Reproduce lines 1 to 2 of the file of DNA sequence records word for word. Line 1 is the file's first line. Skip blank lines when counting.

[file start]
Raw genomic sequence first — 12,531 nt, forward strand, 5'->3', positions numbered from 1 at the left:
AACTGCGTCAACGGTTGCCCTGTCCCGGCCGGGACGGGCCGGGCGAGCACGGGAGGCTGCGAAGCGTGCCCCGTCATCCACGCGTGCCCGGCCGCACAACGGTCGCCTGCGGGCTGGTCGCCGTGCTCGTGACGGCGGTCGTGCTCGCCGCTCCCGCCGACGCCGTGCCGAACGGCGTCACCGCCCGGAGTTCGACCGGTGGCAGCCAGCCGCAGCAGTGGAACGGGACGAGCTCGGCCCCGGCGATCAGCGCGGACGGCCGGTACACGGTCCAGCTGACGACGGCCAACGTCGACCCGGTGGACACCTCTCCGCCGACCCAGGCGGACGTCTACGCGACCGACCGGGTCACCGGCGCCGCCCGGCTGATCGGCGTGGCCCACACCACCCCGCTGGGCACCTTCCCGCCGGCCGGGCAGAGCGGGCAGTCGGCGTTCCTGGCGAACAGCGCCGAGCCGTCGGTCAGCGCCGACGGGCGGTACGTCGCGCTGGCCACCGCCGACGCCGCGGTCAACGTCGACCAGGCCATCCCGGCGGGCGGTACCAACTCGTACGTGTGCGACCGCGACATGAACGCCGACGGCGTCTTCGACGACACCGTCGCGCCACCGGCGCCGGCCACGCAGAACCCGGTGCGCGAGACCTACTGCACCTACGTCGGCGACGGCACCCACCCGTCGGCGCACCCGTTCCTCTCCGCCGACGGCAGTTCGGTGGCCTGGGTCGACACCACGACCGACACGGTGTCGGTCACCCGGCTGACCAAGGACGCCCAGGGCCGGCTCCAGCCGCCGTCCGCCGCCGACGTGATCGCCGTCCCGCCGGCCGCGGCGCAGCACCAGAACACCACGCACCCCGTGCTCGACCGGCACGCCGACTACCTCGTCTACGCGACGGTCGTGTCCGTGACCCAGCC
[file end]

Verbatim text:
Raw genomic sequence first — 12,531 nt, forward strand, 5'->3', positions numbered from 1 at the left:
AACTGCGTCAACGGTTGCCCTGTCCCGGCCGGGACGGGCCGGGCGAGCACGGGAGGCTGCGAAGCGTGCCCCGTCATCCACGCGTGCCCGGCCGCACAACGGTCGCCTGCGGGCTGGTCGCCGTGCTCGTGACGGCGGTCGTGCTCGCCGCTCCCGCCGACGCCGTGCCGAACGGCGTCACCGCCCGGAGTTCGACCGGTGGCAGCCAGCCGCAGCAGTGGAACGGGACGAGCTCGGCCCCGGCGATCAGCGCGGACGGCCGGTACACGGTCCAGCTGACGACGGCCAACGTCGACCCGGTGGACACCTCTCCGCCGACCCAGGCGGACGTCTACGCGACCGACCGGGTCACCGGCGCCGCCCGGCTGATCGGCGTGGCCCACACCACCCCGCTGGGCACCTTCCCGCCGGCCGGGCAGAGCGGGCAGTCGGCGTTCCTGGCGAACAGCGCCGAGCCGTCGGTCAGCGCCGACGGGCGGTACGTCGCGCTGGCCACCGCCGACGCCGCGGTCAACGTCGACCAGGCCATCCCGGCGGGCGGTACCAACTCGTACGTGTGCGACCGCGACATGAACGCCGACGGCGTCTTCGACGACACCGTCGCGCCACCGGCGCCGGCCACGCAGAACCCGGTGCGCGAGACCTACTGCACCTACGTCGGCGACGGCACCCACCCGTCGGCGCACCCGTTCCTCTCCGCCGACGGCAGTTCGGTGGCCTGGGTCGACACCACGACCGACACGGTGTCGGTCACCCGGCTGACCAAGGACGCCCAGGGCCGGCTCCAGCCGCCGTCCGCCGCCGACGTGATCGCCGTCCCGCCGGCCGCGGCGCAGCACCAGAACACCACGCACCCCGTGCTCGACCGGCACGCCGACTACCTCGTCTACGCGACGGTCGTGTCCGTGACCCAGCC